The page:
It is a great shock at the age of five or six to find that in a world of Gary Coopers you are the Indian. James Baldwin The year would have been one in the late 1920s when James Baldwin was aged five or six, yet 75 years on, and many years after his death, few things have changed for people of minority; and it is as simple as cowboys and Indians. Because of immaterial issues such as a persons name, how they look, talk and act, they are persecuted by those who fear the different, just as when white man first inhabited America their fear of native Indians was provoked by them looking, acting and no doubt speaking differently. James Baldwin, in his quote, indicates the distress that an innocent child faces when the realization of discrimination being adamant in their lives is founded and at the same time comprehending that for no other reason than being different (than those who have claimed superiority) they have drawn the short stick in life.
Hate has plagued society for longer than can be remembered with a historical process having developed in which one comes to know themselves in relation to someone different to them. History is overwhelmed with discrimination, prejudice and intolerance. It was devastating when whites hated the Indians hundreds of years ago, it was ugly when the whites hated blacks through hundreds of years of slavery, it was repulsive when Hitler promoted hate against those of Jewish decent and in fact everyone different to himself and it is still considerably alarming in todays unstable society. Amongst the human race there has always been someone to be hated, and even more people to hate them. Discrimination is so prominent in society that groups are formed with generally no other common interests than their hate for other groups. The John Birch Society, Ku Klux Klan, Invisible Empire, NAAWP, White Aryan Resistance, American Front, Nazi Skinheads, Posse Comitatus, Aryan Nation, The Order and National Alliance, just to name a few.
Furthermore, the formation of these groups calls for the people they target to feel hate towards them, creating one vicious cycle of extreme dislike. As James Baldwin once said, People who treat others as less than human must not be surprised when the bread they have cast on the waters comes floating back to them, poisoned. Unfortunately for society this hate, which in the past has caused the loss of numerous lives, and the images for certain races and people are formed on the basis of the actions of just one or two. In many instances, both in the past and even more clearly now, racial discrimination has formed from the fear of few. One such incident of recent times is the terrorist view of Arabic, Middle Eastern people formed following the attacks on September 11.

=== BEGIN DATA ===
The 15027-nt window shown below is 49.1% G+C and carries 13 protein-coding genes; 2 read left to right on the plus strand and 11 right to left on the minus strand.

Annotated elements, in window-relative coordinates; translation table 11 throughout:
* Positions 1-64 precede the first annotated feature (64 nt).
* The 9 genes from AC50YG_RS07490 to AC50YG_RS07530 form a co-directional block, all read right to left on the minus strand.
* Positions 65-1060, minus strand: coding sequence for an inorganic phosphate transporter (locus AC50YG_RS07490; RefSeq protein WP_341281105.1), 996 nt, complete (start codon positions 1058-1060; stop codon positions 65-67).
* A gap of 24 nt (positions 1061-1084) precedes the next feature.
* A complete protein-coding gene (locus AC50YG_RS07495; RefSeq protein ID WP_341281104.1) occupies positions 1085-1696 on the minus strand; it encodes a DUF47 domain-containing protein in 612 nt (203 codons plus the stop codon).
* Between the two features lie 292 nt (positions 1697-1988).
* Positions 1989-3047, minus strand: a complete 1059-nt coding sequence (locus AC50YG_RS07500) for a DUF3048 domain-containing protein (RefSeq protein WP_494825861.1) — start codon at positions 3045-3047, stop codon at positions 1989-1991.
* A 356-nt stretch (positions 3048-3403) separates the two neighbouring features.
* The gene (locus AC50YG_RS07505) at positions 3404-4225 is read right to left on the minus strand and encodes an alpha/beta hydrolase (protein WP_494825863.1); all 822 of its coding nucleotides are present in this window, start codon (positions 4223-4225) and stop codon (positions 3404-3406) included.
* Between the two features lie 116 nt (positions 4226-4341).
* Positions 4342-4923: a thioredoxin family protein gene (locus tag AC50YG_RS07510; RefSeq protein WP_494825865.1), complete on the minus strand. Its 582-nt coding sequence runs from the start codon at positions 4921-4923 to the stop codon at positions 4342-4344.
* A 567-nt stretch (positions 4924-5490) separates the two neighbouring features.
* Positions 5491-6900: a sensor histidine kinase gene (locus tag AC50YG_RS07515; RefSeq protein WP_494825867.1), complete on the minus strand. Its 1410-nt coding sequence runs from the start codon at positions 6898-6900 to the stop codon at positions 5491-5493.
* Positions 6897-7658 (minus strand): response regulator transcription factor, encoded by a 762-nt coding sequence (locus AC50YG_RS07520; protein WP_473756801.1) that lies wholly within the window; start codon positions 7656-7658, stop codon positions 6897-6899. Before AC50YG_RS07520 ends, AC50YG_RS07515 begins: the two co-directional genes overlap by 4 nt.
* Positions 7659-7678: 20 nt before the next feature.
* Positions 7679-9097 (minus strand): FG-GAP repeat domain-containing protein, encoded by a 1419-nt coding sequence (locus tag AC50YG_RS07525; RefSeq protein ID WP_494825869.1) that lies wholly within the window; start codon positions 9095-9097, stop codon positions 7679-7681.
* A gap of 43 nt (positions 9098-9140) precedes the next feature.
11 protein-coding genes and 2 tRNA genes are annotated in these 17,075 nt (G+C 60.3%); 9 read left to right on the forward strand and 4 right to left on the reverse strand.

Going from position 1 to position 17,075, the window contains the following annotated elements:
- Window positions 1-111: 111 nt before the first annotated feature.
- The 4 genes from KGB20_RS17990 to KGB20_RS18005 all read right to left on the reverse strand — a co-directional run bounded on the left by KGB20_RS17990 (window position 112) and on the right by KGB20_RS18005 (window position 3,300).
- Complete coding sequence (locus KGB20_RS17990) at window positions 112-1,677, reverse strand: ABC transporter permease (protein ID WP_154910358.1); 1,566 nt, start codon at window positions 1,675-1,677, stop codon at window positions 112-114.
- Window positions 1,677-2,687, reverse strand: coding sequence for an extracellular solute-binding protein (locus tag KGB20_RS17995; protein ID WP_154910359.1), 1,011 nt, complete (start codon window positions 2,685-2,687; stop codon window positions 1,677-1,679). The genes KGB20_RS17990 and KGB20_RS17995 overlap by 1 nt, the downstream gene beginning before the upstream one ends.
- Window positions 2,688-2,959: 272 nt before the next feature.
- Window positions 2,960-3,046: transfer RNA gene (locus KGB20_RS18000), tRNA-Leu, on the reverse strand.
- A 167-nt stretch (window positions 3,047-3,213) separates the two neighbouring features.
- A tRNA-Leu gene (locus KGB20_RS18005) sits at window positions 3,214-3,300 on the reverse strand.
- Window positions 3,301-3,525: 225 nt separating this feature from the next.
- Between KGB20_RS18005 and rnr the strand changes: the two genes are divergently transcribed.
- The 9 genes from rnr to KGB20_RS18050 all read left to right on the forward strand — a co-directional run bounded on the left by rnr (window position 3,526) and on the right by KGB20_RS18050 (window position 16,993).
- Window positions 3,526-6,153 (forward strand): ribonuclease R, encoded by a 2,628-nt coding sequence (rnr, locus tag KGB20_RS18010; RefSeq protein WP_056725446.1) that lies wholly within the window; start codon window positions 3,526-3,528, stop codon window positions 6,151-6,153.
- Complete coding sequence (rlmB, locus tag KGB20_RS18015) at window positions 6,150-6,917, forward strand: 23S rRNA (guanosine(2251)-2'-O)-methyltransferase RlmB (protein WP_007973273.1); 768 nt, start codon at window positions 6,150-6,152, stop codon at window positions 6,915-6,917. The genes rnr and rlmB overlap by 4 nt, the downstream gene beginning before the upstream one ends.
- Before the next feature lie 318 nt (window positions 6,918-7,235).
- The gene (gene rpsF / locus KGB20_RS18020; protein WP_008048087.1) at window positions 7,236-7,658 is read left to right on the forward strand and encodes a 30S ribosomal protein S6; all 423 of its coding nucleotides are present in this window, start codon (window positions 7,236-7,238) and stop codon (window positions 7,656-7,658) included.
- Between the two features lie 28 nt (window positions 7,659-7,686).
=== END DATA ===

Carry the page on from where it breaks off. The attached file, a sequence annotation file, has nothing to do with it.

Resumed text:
Since that time it suddenly has become very difficult for foreigners to keep their jobs, friendships and lives safe, particularly in the United States. When an American sees a Muslim walk down the street, while it may not be intentional, often their immediate thought is that of terrorism, thoughts provoked by the actions of a few people and the hate of many. It is views like these that invite hate to be tolerated in our society, but is this hate justified? (pause) Each individual is responsible for their own actions, yet, right or wrong, the actions of innocent bystanders are questioned because of the poor judgment of another individual. Furthermore, innocent children are born in to these stereotypes, and have been for many years; children of the minority are born hated.
For James Baldwin being a Negro in the 20th century meant living a life like that of an Indian surrounded by cowboys. In Germany and Europe during the 1930s and 1940s, the Jews were the Indians, hunted down and killed by their oppressors who considered themselves superior, Hitler playing the part of a Garry Cooper character. During the time of Christ, people feared him, just as whites feared Indians upon their arrival in America; both historical events resulting in hate and ultimately death. The truth is that human behavior, past, present and inevitably in the future will allow for discrimination, and very little can be done to stop this.
However should you feel the urge to discriminate against anyone of any race, sex or age, stop and walk a mile in the shoes of a young black boy experiencing the slow, never-ending process of the integration of blacks and whites in America who has been born a victim, who has been born an Indian in Gary Coopers world; then decide if what you have to say, or the actions you wish to take are really necessary for your own life to be fulfilled.